Franka Philip and Ardene Sirjoo:

Local artists

Che Lovelace, Sabrina Charran, Brianna McCarthy, Halcian Pierre, Maria Nunes…

Che because of the way he makes the humans in his work ethereal. He captures the ordinary — things you might take for granted on a daily basis, he brings them to life.

Sabrina’s work has a rawness and emotionality. She seems to plumb the depths of human emotions to bring out a message. She’s also been doing a great work in her teaching at QRC where the students have been much more serious and dedicated to their craft due to her motivation and example.

Brianna impresses with her use of texture, detail, shapes. Her work speaks to a regal Afrocentric yet extremely Caribbean aesthetic. She’s attracted lots of interest in the US, and when she works with brands, they tend to be high quality artisan brands.

Halcie’s pop art is very joyful and celebrates different aspects of our culture in a vibrant way. She also makes her art quite accessible because she paints on different sized canvases.

Maria is dedicated to capturing the best of traditional mas — her photos of fancy sailors are beyond brilliant. As a historian she uses her lens to capture elements of T&T culture that are disappearing too fast. Her recently published book In a World of Their Own: Carnival Dreamers and Makers is a must-have.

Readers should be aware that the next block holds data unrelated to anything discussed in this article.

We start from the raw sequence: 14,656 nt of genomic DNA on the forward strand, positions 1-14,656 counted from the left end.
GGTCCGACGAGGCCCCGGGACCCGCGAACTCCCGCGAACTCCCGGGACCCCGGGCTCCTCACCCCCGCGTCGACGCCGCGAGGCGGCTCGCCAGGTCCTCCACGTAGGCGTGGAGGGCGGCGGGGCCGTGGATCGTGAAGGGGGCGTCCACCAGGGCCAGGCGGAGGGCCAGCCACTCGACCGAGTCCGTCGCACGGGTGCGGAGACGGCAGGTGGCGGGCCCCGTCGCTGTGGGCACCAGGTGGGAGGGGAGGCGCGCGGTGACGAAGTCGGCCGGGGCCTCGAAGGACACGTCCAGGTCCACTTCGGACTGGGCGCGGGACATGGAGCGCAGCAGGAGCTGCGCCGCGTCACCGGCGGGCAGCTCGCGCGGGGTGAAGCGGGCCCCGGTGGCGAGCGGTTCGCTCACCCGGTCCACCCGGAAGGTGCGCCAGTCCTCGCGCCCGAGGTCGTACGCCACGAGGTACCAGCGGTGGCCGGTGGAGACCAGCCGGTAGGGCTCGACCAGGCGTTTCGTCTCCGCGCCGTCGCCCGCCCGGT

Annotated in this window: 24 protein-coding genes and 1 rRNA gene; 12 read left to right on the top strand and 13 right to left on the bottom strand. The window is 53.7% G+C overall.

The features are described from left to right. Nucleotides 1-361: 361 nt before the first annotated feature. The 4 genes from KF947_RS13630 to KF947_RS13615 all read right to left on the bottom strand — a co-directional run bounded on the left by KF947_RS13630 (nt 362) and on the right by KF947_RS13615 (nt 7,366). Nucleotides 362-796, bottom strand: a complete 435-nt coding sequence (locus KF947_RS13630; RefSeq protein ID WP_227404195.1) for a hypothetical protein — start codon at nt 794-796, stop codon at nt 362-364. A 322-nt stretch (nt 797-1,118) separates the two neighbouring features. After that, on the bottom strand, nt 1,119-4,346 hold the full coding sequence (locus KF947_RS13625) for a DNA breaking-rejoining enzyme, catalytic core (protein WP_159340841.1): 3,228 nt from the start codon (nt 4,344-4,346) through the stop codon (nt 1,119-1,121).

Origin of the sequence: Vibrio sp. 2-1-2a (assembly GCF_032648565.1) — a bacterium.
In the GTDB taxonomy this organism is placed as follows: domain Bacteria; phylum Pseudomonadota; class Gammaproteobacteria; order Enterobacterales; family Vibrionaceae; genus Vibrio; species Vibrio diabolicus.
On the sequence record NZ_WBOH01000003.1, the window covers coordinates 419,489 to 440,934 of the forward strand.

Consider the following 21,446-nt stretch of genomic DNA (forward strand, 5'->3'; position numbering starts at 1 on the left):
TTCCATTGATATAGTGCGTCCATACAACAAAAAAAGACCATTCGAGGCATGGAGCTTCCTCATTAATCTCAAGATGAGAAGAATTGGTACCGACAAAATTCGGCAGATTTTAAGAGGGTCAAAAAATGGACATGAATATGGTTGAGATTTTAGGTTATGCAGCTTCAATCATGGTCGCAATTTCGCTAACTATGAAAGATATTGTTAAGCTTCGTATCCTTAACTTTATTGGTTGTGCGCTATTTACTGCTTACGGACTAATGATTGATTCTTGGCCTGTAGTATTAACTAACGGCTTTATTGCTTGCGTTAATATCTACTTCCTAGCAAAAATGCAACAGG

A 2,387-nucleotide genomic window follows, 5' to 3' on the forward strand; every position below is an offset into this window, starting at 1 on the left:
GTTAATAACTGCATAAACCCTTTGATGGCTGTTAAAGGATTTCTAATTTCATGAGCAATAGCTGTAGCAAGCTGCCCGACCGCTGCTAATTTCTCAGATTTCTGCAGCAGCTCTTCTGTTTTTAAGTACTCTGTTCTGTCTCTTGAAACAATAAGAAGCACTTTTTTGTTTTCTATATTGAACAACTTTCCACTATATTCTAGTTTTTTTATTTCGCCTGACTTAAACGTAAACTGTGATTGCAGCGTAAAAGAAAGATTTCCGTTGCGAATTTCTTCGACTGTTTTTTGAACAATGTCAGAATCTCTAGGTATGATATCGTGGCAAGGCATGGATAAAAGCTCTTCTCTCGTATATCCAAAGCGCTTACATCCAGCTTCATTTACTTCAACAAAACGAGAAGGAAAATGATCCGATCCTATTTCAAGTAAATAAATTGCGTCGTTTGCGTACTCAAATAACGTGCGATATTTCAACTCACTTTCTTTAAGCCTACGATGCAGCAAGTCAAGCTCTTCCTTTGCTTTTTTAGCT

Jazz trumpeter Etienne Charles’ passion about exploring different elements of our culture, particularly the traditional aspects like tamboo bamboo and the tambrin band, is refreshing. An Etienne Charles concert is always a stimulating event.

Vaughnette Bigford is singer who has brought a new generation to appreciate local music with her reinterpretations of some of our pop and calypso classics.


Barbara Jenkins, Shivanee Ramlochan, Kevin Jared Hosein, Lisa Allen-Agostini, and Danielle Boodoo-Fortune are fiction writers at the forefront of a new dawn in T&T literature. Judy Raymond is a writer of non-fiction who is an asset to the genre.

Vaughnette Bigford wows the crowd at North Coast Jazz (Blanchisseuse) last May. Her album, Born to Shine is available at Photo by Camille Lowhar

Vaughnette Bigford wows the crowd at North Coast Jazz (Blanchisseuse) last May. Her album, Born to Shine is available at Photo by Camille Lowhar

Editor’s tip: dance

Keeping traditions alive (or creating new ones), local schools and dance companies present shows in a range of styles — regional folk, ballet, jazz, modern, and Indian classical, plus experimental multi-media productions — at many of the same venues as Pennie listed for theatre.

A parting thought on heritage from Maria Nunes: